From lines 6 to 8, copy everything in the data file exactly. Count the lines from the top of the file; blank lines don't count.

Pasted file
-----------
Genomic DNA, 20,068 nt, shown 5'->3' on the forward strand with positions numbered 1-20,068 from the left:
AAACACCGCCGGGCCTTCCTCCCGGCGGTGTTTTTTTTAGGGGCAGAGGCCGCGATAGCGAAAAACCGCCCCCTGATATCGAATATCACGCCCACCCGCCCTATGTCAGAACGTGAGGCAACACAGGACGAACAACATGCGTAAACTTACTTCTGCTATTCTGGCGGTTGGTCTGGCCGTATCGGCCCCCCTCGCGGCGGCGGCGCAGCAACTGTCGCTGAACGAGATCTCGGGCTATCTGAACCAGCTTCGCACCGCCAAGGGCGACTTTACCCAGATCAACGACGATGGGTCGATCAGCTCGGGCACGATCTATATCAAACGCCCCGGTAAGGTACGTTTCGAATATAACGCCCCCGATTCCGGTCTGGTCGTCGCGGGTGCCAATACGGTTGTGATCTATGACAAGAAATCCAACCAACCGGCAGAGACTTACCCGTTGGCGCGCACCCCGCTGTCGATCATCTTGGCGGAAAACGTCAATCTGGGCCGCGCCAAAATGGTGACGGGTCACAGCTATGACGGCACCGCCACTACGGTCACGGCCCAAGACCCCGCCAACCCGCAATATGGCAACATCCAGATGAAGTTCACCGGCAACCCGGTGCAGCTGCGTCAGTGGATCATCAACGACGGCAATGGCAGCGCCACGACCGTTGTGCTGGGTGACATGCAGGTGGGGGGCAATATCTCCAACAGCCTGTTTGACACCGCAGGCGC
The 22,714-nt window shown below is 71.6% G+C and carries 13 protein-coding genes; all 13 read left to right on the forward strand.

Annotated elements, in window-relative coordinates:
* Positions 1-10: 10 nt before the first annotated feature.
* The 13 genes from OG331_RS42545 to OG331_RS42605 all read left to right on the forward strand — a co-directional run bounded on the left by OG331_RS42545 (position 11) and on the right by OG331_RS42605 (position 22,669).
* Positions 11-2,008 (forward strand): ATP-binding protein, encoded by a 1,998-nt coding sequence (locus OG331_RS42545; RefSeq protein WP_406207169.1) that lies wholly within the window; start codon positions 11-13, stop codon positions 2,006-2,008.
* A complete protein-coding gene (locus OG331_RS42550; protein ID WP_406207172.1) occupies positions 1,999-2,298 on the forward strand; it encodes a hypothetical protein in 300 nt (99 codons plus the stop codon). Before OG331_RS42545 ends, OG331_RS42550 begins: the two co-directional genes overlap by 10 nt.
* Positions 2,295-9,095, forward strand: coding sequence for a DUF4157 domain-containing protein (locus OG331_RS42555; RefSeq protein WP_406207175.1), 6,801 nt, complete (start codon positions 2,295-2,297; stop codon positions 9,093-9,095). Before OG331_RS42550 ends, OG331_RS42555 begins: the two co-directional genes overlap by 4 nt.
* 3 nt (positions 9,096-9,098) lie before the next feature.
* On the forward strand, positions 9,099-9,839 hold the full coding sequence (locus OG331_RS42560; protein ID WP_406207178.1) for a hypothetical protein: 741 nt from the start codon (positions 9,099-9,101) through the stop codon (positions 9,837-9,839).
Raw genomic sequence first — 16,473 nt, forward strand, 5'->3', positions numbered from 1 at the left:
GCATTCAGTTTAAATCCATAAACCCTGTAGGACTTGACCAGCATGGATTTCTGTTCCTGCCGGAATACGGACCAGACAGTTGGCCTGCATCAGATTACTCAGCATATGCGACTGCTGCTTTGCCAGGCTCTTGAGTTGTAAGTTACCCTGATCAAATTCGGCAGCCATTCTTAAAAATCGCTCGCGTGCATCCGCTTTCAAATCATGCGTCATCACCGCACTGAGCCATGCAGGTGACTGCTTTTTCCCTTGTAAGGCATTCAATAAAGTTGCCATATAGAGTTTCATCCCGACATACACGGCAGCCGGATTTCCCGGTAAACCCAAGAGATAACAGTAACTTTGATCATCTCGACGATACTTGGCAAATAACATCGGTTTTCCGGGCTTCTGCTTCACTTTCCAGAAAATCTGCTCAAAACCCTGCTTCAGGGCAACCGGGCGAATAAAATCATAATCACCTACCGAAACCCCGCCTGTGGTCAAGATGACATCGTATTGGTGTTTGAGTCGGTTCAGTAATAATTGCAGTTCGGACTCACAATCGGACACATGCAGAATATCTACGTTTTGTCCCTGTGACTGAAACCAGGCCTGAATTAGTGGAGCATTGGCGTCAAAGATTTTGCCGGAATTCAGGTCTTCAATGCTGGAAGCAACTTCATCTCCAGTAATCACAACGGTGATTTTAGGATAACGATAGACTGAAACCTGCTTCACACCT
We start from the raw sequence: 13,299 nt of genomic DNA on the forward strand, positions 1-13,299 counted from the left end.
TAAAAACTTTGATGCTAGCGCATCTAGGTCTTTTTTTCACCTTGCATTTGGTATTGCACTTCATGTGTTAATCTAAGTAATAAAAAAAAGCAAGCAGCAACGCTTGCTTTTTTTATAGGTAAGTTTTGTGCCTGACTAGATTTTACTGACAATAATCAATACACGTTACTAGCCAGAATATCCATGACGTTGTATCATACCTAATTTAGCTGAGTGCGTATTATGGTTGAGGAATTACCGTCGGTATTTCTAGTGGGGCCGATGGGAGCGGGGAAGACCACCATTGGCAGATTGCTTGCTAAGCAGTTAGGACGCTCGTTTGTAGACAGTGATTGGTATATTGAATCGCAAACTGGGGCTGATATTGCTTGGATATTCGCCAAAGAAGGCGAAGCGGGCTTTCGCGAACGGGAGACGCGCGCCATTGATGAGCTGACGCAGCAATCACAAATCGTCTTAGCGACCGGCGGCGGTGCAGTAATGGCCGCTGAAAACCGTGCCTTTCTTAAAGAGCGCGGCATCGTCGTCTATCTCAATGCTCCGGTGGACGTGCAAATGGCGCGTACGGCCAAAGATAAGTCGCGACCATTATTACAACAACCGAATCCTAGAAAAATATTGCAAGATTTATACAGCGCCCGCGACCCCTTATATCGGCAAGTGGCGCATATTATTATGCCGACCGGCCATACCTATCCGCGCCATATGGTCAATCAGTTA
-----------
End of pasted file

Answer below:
* The 13 genes from OG331_RS42545 to OG331_RS42605 all read left to right on the forward strand — a co-directional run bounded on the left by OG331_RS42545 (position 11) and on the right by OG331_RS42605 (position 22,669).
* Positions 11-2,008 (forward strand): ATP-binding protein, encoded by a 1,998-nt coding sequence (locus OG331_RS42545; RefSeq protein WP_406207169.1) that lies wholly within the window; start codon positions 11-13, stop codon positions 2,006-2,008.
* A complete protein-coding gene (locus OG331_RS42550; protein ID WP_406207172.1) occupies positions 1,999-2,298 on the forward strand; it encodes a hypothetical protein in 300 nt (99 codons plus the stop codon). Before OG331_RS42545 ends, OG331_RS42550 begins: the two co-directional genes overlap by 10 nt.